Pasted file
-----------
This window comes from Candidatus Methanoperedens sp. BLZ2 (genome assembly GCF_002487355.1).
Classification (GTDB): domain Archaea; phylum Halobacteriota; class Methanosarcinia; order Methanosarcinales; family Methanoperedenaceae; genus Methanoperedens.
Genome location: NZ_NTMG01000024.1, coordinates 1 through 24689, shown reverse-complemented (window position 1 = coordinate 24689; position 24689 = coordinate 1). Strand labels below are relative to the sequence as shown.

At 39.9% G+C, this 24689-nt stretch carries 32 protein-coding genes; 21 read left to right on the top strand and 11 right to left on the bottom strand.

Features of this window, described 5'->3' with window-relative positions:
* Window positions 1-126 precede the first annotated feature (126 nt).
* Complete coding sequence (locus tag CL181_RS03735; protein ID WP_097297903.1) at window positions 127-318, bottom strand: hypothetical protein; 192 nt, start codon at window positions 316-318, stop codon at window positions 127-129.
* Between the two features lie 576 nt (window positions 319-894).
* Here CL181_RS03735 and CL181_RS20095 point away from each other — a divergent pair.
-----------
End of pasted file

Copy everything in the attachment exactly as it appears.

This window comes from Candidatus Methanoperedens sp. BLZ2 (genome assembly GCF_002487355.1).
Classification (GTDB): domain Archaea; phylum Halobacteriota; class Methanosarcinia; order Methanosarcinales; family Methanoperedenaceae; genus Methanoperedens.
Genome location: NZ_NTMG01000024.1, coordinates 1 through 24689, shown reverse-complemented (window position 1 = coordinate 24689; position 24689 = coordinate 1). Strand labels below are relative to the sequence as shown.

At 39.9% G+C, this 24689-nt stretch carries 32 protein-coding genes; 21 read left to right on the top strand and 11 right to left on the bottom strand.

Features of this window, described 5'->3' with window-relative positions:
* Window positions 1-126 precede the first annotated feature (126 nt).
* Complete coding sequence (locus tag CL181_RS03735; protein ID WP_097297903.1) at window positions 127-318, bottom strand: hypothetical protein; 192 nt, start codon at window positions 316-318, stop codon at window positions 127-129.
* Between the two features lie 576 nt (window positions 319-894).
* Here CL181_RS03735 and CL181_RS20095 point away from each other — a divergent pair.